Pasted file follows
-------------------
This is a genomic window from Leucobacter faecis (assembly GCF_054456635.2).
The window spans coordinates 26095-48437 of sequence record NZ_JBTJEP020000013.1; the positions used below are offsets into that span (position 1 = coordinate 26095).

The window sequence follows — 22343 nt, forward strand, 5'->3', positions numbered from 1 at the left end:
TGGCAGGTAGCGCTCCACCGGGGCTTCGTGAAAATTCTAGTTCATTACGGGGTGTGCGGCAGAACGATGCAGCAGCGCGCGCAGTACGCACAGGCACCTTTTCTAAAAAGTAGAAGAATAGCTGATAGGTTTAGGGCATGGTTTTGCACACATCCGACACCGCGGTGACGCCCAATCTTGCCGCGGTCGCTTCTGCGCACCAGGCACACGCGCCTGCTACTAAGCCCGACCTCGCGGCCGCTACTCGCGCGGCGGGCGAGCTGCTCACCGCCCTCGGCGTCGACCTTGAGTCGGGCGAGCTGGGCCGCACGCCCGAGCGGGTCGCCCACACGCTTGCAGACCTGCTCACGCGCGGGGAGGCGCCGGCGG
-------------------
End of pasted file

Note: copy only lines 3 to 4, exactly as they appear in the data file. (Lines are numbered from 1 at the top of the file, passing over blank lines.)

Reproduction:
The window sequence follows — 22343 nt, forward strand, 5'->3', positions numbered from 1 at the left end:
TGGCAGGTAGCGCTCCACCGGGGCTTCGTGAAAATTCTAGTTCATTACGGGGTGTGCGGCAGAACGATGCAGCAGCGCGCGCAGTACGCACAGGCACCTTTTCTAAAAAGTAGAAGAATAGCTGATAGGTTTAGGGCATGGTTTTGCACACATCCGACACCGCGGTGACGCCCAATCTTGCCGCGGTCGCTTCTGCGCACCAGGCACACGCGCCTGCTACTAAGCCCGACCTCGCGGCCGCTACTCGCGCGGCGGGCGAGCTGCTCACCGCCCTCGGCGTCGACCTTGAGTCGGGCGAGCTGGGCCGCACGCCCGAGCGGGTCGCCCACACGCTTGCAGACCTGCTCACGCGCGGGGAGGCGCCGGCGG